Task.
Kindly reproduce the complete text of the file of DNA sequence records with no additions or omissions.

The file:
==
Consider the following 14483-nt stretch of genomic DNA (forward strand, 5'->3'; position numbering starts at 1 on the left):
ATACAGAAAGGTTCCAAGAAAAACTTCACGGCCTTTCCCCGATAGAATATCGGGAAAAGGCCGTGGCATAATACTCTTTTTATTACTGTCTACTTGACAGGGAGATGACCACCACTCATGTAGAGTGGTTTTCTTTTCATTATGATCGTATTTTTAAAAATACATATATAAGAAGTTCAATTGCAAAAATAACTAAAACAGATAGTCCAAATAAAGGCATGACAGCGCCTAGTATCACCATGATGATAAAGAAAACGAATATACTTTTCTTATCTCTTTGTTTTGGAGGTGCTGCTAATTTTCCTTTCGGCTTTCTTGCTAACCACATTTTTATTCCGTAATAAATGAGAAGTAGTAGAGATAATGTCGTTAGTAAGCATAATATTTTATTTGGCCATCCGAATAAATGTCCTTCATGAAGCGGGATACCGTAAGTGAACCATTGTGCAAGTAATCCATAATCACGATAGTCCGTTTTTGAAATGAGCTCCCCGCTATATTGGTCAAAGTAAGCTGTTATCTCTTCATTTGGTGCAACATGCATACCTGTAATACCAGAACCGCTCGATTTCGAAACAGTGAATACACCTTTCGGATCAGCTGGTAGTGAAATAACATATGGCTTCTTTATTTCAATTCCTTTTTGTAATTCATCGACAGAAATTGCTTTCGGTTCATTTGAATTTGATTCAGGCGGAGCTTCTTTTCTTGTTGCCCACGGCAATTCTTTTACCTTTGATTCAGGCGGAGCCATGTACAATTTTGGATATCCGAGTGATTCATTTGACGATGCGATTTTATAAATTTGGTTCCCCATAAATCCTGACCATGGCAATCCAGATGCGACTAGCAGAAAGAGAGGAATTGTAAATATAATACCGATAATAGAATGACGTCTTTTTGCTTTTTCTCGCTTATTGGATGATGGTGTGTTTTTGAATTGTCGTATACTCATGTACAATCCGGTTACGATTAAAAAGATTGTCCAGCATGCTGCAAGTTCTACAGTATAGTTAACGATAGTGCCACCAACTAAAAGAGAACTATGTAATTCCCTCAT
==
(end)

Consider the following 14483-nt stretch of genomic DNA (forward strand, 5'->3'; position numbering starts at 1 on the left):
ATACAGAAAGGTTCCAAGAAAAACTTCACGGCCTTTCCCCGATAGAATATCGGGAAAAGGCCGTGGCATAATACTCTTTTTATTACTGTCTACTTGACAGGGAGATGACCACCACTCATGTAGAGTGGTTTTCTTTTCATTATGATCGTATTTTTAAAAATACATATATAAGAAGTTCAATTGCAAAAATAACTAAAACAGATAGTCCAAATAAAGGCATGACAGCGCCTAGTATCACCATGATGATAAAGAAAACGAATATACTTTTCTTATCTCTTTGTTTTGGAGGTGCTGCTAATTTTCCTTTCGGCTTTCTTGCTAACCACATTTTTATTCCGTAATAAATGAGAAGTAGTAGAGATAATGTCGTTAGTAAGCATAATATTTTATTTGGCCATCCGAATAAATGTCCTTCATGAAGCGGGATACCGTAAGTGAACCATTGTGCAAGTAATCCATAATCACGATAGTCCGTTTTTGAAATGAGCTCCCCGCTATATTGGTCAAAGTAAGCTGTTATCTCTTCATTTGGTGCAACATGCATACCTGTAATACCAGAACCGCTCGATTTCGAAACAGTGAATACACCTTTCGGATCAGCTGGTAGTGAAATAACATATGGCTTCTTTATTTCAATTCCTTTTTGTAATTCATCGACAGAAATTGCTTTCGGTTCATTTGAATTTGATTCAGGCGGAGCTTCTTTTCTTGTTGCCCACGGCAATTCTTTTACCTTTGATTCAGGCGGAGCCATGTACAATTTTGGATATCCGAGTGATTCATTTGACGATGCGATTTTATAAATTTGGTTCCCCATAAATCCTGACCATGGCAATCCAGATGCGACTAGCAGAAAGAGAGGAATTGTAAATATAATACCGATAATAGAATGACGTCTTTTTGCTTTTTCTCGCTTATTGGATGATGGTGTGTTTTTGAATTGTCGTATACTCATGTACAATCCGGTTACGATTAAAAAGATTGTCCAGCATGCTGCAAGTTCTACAGTATAGTTAACGATAGTGCCACCAACTAAAAGAGAACTATGTAATTCCCTCAT